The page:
In recent decades, 3D printing (also known as additive manufacturing) techniques have moved beyond their traditional applications in the fields of industrial manufacturing and prototyping to increasingly find roles in scientific research contexts, such as synthetic chemistry. We present a general approach for the production of bespoke chemical reactors, termed reactionware, using two different approaches to extrusion-based 3D printing. This protocol describes the printing of an inert polypropylene (PP) architecture with the concurrent printing of soft material catalyst composites, using two different 3D printer setups. The steps of the PROCEDURE describe the design and preparation of a 3D digital model of the desired reactionware device and the preparation of this model for use with fused deposition modeling (FDM) type 3D printers. The protocol then further describes the preparation of composite catalyst–silicone materials for incorporation into the 3D-printed device and the steps required to fabricate a reactionware device. This combined approach allows versatility in the design and use of reactionware based on the specific needs of the experimental user. To illustrate this, we present a detailed procedure for the production of one such reactionware device that will result in the production of a sealed reactor capable of effecting a multistep organic synthesis. Depending on the design time of the 3D model, and including time for curing and drying of materials, this procedure can be completed in ∼3 d.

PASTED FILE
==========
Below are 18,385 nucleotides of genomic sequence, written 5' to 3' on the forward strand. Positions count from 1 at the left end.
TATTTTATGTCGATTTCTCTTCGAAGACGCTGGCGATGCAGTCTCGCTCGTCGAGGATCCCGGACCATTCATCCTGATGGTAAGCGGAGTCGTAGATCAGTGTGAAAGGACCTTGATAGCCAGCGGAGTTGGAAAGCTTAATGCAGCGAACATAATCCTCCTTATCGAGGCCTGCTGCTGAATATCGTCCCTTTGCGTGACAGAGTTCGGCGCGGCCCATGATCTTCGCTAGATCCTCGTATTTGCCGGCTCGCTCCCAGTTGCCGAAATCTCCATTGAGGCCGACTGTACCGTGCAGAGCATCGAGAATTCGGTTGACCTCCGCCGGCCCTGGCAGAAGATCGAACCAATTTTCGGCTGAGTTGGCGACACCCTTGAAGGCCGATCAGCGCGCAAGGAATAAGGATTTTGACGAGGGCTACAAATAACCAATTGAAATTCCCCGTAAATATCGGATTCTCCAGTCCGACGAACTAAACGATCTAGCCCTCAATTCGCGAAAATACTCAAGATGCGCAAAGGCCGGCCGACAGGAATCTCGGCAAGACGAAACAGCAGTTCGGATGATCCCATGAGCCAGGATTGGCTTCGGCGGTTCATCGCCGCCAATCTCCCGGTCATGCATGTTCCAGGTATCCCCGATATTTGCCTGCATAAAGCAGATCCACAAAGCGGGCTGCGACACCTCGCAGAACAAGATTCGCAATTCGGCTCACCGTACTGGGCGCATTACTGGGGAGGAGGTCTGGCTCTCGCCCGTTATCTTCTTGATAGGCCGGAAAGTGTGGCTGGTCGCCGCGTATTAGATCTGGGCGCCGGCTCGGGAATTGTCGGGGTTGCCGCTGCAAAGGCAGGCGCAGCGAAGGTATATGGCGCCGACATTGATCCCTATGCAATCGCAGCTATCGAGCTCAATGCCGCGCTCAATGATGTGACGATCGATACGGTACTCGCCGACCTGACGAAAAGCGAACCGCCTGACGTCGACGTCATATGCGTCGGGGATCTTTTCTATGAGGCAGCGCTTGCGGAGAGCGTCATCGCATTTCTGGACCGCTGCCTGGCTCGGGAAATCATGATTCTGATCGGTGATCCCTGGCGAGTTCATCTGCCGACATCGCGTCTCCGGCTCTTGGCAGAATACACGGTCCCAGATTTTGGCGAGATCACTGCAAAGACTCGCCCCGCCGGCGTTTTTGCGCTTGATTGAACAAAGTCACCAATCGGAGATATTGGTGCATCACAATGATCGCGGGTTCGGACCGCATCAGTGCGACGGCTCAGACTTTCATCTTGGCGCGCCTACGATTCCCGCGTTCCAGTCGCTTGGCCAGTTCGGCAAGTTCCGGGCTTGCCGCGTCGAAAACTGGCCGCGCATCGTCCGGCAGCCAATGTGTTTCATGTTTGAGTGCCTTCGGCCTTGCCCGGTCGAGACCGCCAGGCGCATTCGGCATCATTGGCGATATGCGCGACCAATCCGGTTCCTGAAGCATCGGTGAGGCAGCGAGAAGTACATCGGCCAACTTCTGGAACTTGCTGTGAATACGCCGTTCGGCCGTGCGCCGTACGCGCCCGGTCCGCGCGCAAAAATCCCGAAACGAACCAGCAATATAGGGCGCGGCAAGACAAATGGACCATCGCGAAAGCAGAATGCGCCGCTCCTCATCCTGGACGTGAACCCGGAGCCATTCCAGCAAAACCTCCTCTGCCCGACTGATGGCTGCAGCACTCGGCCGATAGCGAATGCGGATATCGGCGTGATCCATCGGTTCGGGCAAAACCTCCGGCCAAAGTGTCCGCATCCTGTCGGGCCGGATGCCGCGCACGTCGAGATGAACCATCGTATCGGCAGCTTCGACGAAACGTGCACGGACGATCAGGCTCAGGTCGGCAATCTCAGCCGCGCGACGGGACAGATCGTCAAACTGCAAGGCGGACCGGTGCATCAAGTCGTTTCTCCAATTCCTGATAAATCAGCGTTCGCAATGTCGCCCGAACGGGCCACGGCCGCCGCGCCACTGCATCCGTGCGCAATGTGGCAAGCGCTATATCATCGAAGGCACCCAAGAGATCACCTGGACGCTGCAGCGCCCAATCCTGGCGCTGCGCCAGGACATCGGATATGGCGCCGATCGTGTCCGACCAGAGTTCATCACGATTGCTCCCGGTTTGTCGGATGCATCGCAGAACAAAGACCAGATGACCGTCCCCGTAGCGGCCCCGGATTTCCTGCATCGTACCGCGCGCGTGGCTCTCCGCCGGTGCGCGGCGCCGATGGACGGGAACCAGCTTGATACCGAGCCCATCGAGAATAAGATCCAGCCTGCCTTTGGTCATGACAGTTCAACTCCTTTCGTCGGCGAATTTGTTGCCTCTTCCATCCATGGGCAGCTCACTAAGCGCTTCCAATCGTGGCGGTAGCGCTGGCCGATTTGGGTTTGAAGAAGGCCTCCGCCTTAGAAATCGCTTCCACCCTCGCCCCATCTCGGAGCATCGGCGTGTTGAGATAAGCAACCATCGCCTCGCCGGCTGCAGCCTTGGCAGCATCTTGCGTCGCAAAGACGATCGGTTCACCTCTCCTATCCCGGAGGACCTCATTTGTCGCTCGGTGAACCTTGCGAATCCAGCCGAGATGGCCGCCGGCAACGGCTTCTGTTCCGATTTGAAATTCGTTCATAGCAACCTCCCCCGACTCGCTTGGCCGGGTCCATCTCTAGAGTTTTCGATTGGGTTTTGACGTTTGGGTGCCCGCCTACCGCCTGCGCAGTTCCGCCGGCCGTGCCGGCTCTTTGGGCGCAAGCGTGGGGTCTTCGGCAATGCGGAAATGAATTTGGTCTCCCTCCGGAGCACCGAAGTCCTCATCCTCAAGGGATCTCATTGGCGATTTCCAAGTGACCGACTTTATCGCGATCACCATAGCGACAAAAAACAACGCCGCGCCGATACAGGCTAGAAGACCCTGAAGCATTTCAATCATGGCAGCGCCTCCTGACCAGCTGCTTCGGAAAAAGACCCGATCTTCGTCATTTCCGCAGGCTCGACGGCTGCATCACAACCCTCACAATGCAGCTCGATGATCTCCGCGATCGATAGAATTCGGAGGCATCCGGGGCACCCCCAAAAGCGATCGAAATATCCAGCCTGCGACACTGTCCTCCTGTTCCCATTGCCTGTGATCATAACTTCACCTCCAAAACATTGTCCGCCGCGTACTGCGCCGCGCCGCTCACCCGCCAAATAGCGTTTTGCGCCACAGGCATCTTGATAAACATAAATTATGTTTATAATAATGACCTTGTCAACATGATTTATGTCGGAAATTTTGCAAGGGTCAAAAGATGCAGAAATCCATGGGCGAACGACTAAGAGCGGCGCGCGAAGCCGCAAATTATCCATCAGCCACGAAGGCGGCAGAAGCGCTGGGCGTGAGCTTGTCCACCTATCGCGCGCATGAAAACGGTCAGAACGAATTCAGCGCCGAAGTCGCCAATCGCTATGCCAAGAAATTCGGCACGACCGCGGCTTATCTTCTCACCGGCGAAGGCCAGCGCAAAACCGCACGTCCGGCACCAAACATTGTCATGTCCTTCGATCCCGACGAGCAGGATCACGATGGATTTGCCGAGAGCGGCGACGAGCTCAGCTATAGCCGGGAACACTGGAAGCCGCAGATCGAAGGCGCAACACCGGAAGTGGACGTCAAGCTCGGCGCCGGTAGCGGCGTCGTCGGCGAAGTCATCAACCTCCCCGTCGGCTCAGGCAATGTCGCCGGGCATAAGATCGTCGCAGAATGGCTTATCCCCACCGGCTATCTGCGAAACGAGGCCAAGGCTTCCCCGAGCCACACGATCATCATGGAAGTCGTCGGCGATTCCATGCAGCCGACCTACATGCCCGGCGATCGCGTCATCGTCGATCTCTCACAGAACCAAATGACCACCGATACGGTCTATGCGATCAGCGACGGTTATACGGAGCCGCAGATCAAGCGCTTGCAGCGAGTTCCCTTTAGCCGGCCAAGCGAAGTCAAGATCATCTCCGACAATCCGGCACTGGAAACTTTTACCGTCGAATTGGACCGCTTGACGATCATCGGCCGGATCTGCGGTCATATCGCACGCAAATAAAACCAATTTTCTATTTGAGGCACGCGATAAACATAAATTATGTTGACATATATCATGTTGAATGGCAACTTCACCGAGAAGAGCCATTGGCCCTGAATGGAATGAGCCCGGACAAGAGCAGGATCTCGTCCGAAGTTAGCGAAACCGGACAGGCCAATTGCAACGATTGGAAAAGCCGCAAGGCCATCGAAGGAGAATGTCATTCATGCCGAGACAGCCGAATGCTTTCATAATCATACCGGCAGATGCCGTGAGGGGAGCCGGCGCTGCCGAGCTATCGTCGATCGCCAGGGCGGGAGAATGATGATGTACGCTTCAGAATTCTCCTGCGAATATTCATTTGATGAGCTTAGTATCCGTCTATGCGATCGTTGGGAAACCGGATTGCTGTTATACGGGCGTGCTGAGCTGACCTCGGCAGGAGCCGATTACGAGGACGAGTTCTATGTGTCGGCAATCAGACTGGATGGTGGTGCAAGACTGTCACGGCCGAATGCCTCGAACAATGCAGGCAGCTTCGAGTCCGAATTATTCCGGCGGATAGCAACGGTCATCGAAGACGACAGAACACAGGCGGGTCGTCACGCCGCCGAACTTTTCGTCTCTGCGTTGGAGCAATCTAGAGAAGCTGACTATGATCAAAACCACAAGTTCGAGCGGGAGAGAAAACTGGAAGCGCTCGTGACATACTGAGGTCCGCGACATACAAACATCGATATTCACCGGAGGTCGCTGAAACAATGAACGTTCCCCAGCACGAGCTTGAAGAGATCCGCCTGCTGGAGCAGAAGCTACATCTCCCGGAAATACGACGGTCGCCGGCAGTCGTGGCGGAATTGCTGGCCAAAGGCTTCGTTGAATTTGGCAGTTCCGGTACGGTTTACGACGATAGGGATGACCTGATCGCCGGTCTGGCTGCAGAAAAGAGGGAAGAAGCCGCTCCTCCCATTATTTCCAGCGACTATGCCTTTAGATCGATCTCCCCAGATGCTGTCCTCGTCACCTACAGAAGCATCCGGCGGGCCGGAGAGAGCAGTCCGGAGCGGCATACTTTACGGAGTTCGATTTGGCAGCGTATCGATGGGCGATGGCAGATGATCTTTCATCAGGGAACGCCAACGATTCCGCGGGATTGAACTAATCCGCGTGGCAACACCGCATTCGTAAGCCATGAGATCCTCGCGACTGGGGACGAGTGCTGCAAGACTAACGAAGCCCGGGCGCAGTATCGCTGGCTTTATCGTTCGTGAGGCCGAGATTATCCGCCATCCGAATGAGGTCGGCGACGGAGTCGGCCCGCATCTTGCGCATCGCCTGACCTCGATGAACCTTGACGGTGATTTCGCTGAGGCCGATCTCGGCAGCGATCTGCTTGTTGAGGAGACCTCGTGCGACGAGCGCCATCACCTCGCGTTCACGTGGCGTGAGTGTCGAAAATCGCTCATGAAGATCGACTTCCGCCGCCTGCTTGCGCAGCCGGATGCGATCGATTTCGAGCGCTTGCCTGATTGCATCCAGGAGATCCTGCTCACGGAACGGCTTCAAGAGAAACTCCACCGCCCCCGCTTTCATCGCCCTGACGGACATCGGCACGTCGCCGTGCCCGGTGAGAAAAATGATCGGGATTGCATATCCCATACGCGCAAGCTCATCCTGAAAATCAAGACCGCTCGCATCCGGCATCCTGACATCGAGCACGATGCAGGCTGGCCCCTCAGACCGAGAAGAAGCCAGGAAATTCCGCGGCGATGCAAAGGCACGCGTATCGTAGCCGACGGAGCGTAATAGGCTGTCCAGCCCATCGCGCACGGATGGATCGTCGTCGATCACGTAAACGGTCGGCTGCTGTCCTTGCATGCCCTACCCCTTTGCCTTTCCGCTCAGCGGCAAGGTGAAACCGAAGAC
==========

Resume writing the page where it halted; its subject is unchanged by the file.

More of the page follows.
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We gratefully acknowledge financial support from the EPSRC (grants EP/L023652/1, EP/K038885/1, EP/H024107/1, EP/K023004/1, EP/K021966/1, EP/I033459/1, EP/J015156/1, EVOBLISS EC 611640, EVOPROG EC 610730 and MICREAGENTS EC 318671 to L.C.), the Fundamental Research Funds for the Central Universities project (grants buctrc201510 and buctrc201530 to Y.-F.S. and L.C.) and the Royal Society Wolfson Foundation for a Merit Award. We acknowledge the work of M.D. Symes, R.S. Forgan, V. Sans, M.H. Rosnes and V. Dragone for their contributions to the development of the applications of this protocol.
L.C. is a director of, and owns some shares in, Cronin Group PLC, set up to commercialize new approaches to design, discovery and digitization in chemistry.
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Kitson, P., Glatzel, S., Chen, W. et al. 3D printing of versatile reactionware for chemical synthesis. Nat Protoc 11, 920–936 (2016). https://doi.org/10.1038/nprot.2016.041
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